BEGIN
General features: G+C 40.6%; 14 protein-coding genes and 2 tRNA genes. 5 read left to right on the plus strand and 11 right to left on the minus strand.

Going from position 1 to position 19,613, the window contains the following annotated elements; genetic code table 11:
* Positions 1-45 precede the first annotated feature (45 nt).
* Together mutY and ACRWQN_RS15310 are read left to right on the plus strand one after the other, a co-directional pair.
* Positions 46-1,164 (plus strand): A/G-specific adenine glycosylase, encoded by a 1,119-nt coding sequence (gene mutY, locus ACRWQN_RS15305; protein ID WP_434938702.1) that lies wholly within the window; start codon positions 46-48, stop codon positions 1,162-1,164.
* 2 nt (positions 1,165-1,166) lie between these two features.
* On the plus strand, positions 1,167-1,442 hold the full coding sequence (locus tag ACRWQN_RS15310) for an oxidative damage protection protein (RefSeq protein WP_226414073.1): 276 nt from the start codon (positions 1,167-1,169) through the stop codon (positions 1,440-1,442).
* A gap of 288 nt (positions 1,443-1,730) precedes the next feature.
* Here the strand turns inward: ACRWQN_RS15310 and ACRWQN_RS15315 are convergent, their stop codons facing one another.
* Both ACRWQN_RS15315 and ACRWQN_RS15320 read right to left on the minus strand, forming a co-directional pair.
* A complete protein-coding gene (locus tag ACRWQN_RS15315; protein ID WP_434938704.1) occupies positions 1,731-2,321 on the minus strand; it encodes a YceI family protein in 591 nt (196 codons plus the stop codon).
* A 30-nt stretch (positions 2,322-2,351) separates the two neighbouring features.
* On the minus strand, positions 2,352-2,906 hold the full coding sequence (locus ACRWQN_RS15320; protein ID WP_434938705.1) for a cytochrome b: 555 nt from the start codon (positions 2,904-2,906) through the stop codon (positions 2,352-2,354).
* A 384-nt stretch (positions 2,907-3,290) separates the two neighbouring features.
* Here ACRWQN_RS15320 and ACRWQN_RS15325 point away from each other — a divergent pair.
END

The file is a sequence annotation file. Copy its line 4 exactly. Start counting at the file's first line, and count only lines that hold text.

* Together mutY and ACRWQN_RS15310 are read left to right on the plus strand one after the other, a co-directional pair.